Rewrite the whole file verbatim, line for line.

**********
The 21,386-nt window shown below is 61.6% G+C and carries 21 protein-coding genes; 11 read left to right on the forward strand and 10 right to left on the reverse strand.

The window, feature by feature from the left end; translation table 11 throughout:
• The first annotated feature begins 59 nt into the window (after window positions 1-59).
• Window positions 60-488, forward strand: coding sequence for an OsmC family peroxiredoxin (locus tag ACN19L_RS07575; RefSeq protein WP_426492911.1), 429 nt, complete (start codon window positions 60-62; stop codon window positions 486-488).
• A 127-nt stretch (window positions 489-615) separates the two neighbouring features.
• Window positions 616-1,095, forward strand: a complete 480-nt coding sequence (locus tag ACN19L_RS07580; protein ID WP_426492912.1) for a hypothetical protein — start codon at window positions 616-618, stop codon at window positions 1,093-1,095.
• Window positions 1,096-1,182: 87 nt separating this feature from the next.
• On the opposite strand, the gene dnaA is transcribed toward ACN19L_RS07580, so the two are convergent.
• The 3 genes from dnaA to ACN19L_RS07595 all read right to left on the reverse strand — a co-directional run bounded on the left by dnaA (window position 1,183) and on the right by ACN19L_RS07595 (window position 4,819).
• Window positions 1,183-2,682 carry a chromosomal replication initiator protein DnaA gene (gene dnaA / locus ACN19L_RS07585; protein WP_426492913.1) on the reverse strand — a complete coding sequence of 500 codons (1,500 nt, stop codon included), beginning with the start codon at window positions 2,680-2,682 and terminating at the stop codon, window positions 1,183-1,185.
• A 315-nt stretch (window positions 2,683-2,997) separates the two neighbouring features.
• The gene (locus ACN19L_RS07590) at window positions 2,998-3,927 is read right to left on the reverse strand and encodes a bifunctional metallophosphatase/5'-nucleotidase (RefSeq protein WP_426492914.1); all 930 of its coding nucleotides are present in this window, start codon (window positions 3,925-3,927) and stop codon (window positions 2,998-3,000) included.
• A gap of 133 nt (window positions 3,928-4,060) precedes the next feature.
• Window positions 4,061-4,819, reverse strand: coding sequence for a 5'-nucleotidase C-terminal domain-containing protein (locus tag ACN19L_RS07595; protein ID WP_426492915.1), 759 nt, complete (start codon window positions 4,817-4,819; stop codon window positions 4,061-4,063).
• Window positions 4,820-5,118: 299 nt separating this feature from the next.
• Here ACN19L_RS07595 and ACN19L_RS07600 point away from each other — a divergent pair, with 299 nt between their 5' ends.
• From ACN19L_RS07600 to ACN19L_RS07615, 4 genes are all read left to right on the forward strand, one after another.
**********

The 21,386-nt window shown below is 61.6% G+C and carries 21 protein-coding genes; 11 read left to right on the forward strand and 10 right to left on the reverse strand.

The window, feature by feature from the left end; translation table 11 throughout:
• The first annotated feature begins 59 nt into the window (after window positions 1-59).
• Window positions 60-488, forward strand: coding sequence for an OsmC family peroxiredoxin (locus tag ACN19L_RS07575; RefSeq protein WP_426492911.1), 429 nt, complete (start codon window positions 60-62; stop codon window positions 486-488).
• A 127-nt stretch (window positions 489-615) separates the two neighbouring features.
• Window positions 616-1,095, forward strand: a complete 480-nt coding sequence (locus tag ACN19L_RS07580; protein ID WP_426492912.1) for a hypothetical protein — start codon at window positions 616-618, stop codon at window positions 1,093-1,095.
• Window positions 1,096-1,182: 87 nt separating this feature from the next.
• On the opposite strand, the gene dnaA is transcribed toward ACN19L_RS07580, so the two are convergent.
• The 3 genes from dnaA to ACN19L_RS07595 all read right to left on the reverse strand — a co-directional run bounded on the left by dnaA (window position 1,183) and on the right by ACN19L_RS07595 (window position 4,819).
• Window positions 1,183-2,682 carry a chromosomal replication initiator protein DnaA gene (gene dnaA / locus ACN19L_RS07585; protein WP_426492913.1) on the reverse strand — a complete coding sequence of 500 codons (1,500 nt, stop codon included), beginning with the start codon at window positions 2,680-2,682 and terminating at the stop codon, window positions 1,183-1,185.
• A 315-nt stretch (window positions 2,683-2,997) separates the two neighbouring features.
• The gene (locus ACN19L_RS07590) at window positions 2,998-3,927 is read right to left on the reverse strand and encodes a bifunctional metallophosphatase/5'-nucleotidase (RefSeq protein WP_426492914.1); all 930 of its coding nucleotides are present in this window, start codon (window positions 3,925-3,927) and stop codon (window positions 2,998-3,000) included.
• A gap of 133 nt (window positions 3,928-4,060) precedes the next feature.
• Window positions 4,061-4,819, reverse strand: coding sequence for a 5'-nucleotidase C-terminal domain-containing protein (locus tag ACN19L_RS07595; protein ID WP_426492915.1), 759 nt, complete (start codon window positions 4,817-4,819; stop codon window positions 4,061-4,063).
• Window positions 4,820-5,118: 299 nt separating this feature from the next.
• Here ACN19L_RS07595 and ACN19L_RS07600 point away from each other — a divergent pair, with 299 nt between their 5' ends.
• From ACN19L_RS07600 to ACN19L_RS07615, 4 genes are all read left to right on the forward strand, one after another.